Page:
Risk Factors From Survey Data
- Age > 26
- Sex: Female
- Prior Injury
- Perceived Recovery
- Length of Profile
- Army Run ≥ 15.3 min
Risk Factors From Physical Testing
- DF Asymmetry ≥ 4.5°
- YBT-LQ: Anterior Reach ≤ 72% Limb Length
- YBT-UQ: Superolateral Reach ≤ 80.1% Limb Length
- YBT-UQ: Inferolateral Reach Asymmetry ≥ 7.75
- Pain present with Movement
For example, after an ankle sprain we may fix the person’s dorsiflexion range of motion and restore their ankle strength and lower extremity balance, but if they have hip pain with a squat below 90 degrees, that is a risk factor we need to fix even if wasn’t related to the original injury.
2. USE/CHANGE DISCHARGE CRITERIA
Let’s continue rehabilitation until that person has reduced their number of risk factors rather than only rehabilitating the primary problem. This should go a long way to reducing musculoskeletal pain being one of the most costly diagnoses for our health care system and one of the greatest factors impacting our military readiness.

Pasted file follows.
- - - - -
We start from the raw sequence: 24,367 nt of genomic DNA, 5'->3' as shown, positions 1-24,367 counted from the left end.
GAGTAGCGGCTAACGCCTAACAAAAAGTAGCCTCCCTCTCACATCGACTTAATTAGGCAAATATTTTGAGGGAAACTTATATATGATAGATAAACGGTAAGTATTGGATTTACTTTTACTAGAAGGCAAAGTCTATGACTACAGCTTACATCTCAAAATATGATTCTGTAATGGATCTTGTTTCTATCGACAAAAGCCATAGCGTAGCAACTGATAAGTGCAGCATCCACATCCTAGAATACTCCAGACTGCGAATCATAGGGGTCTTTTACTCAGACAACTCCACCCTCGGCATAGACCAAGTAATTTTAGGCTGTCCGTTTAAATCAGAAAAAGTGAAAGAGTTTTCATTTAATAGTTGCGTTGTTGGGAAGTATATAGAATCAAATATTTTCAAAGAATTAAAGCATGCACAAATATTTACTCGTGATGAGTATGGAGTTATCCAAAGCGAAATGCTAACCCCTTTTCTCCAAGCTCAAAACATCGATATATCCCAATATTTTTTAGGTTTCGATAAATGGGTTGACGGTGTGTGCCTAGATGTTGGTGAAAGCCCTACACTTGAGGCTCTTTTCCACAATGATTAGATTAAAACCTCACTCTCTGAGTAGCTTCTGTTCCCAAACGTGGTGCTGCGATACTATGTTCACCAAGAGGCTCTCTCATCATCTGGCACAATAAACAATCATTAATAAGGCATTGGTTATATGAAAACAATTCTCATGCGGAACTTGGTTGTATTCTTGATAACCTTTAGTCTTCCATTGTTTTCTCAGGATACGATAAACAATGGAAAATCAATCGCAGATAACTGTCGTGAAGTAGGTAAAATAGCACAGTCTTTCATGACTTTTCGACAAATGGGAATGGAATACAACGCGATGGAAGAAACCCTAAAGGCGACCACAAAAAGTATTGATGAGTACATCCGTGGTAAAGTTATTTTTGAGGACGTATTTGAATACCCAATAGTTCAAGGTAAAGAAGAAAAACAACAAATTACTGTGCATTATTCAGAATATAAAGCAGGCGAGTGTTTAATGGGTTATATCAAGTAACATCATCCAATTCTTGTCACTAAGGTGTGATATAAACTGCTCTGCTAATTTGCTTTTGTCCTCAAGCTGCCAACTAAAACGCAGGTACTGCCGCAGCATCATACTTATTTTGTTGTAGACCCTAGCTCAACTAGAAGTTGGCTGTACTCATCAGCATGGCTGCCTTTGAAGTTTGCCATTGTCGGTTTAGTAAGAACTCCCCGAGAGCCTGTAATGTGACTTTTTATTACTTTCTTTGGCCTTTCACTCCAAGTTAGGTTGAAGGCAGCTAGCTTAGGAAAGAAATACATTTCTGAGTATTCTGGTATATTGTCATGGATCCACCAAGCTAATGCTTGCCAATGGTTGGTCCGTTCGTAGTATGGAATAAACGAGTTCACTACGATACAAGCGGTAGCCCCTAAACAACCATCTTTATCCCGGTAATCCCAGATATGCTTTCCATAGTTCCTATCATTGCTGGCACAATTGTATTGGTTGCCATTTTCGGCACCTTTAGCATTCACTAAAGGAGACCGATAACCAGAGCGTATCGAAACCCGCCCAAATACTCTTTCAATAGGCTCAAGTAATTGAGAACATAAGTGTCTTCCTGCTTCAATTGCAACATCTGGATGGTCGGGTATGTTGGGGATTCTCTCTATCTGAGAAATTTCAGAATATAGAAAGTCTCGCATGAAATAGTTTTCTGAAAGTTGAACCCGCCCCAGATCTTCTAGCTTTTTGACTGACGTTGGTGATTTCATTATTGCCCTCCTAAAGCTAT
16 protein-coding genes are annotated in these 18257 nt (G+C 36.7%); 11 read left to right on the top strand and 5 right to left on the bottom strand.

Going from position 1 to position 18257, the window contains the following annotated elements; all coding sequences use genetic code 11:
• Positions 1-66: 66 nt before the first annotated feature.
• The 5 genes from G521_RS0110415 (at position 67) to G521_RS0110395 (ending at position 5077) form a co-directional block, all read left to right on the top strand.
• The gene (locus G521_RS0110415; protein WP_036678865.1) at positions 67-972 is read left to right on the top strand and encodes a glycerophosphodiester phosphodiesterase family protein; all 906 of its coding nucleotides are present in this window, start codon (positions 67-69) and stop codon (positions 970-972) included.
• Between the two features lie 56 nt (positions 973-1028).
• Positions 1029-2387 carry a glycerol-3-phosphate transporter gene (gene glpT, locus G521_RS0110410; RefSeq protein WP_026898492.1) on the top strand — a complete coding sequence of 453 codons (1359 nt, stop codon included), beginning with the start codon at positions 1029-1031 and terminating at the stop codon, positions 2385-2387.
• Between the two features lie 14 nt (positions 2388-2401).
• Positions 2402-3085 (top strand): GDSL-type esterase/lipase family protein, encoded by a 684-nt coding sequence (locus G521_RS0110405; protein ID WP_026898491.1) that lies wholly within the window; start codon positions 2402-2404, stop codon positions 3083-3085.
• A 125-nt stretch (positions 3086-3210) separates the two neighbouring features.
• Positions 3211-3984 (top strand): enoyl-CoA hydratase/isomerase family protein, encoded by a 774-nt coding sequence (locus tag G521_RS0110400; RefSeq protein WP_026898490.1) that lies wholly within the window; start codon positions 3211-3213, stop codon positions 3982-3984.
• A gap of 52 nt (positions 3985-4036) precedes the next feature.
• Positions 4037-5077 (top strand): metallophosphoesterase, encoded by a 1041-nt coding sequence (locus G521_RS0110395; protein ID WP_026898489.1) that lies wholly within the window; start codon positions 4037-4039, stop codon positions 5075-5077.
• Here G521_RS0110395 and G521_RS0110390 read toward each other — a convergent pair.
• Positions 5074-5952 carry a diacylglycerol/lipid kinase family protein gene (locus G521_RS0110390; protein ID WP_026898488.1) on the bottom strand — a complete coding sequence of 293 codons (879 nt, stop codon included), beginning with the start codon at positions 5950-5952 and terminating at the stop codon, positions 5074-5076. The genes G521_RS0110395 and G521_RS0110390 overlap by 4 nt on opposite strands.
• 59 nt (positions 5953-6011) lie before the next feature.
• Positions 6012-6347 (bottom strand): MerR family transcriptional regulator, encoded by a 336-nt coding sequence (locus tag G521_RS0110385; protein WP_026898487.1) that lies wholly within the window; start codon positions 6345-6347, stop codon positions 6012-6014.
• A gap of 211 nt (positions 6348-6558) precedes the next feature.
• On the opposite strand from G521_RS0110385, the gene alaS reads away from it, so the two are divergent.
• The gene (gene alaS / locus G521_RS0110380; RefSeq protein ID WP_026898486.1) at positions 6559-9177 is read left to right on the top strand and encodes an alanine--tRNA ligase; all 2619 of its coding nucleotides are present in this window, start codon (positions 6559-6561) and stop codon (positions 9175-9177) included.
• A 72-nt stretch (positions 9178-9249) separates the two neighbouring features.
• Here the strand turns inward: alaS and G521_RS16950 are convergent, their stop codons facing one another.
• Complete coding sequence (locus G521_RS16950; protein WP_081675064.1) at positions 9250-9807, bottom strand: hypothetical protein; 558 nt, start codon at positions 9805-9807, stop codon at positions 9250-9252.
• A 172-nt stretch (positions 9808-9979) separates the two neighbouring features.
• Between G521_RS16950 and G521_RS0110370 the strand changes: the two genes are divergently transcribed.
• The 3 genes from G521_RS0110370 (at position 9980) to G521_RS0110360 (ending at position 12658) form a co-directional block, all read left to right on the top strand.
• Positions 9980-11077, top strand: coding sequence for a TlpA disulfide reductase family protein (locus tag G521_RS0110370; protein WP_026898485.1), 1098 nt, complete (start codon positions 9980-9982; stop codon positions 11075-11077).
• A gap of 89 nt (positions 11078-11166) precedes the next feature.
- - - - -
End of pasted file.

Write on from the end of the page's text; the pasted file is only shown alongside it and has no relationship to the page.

In the next post, we will discuss another study from our research that may help us get buy in for patients and athletes on reducing risk factors. Because, quite frankly, very few people care about risk factors. Spoiler alert, people do care about performance and possessing risk factors has an influence on performance!
Rhon DI, Teyhen DS, Kiesel K, Greenlee TA, Shaffer SW, Goffar SL, Plisky PJ. Does Recency of Musculoskeletal Injury Strengthen Association between Past Injury History and Future Injury Risk? Podium, APTA CSM Annual Conference, Denver, CO. February 2020
Rhon DI, Teyhen DS, Kiesel K, Shaffer SW, Goffar SL, Greenlee TA, Plisky PJ. Recovery, Rehabilitation, and Return to Full Duty in a Military Population After a Recent Injury: Differences Between Lower-Extremity and Spine Injuries. Arthrosc Sports Med Rehabil. 2022 Jan 28;4(1):e17-e27. doi: 10.1016/j.asmr.2021.09.028. PMID: 35141533; PMCID: PMC8811499.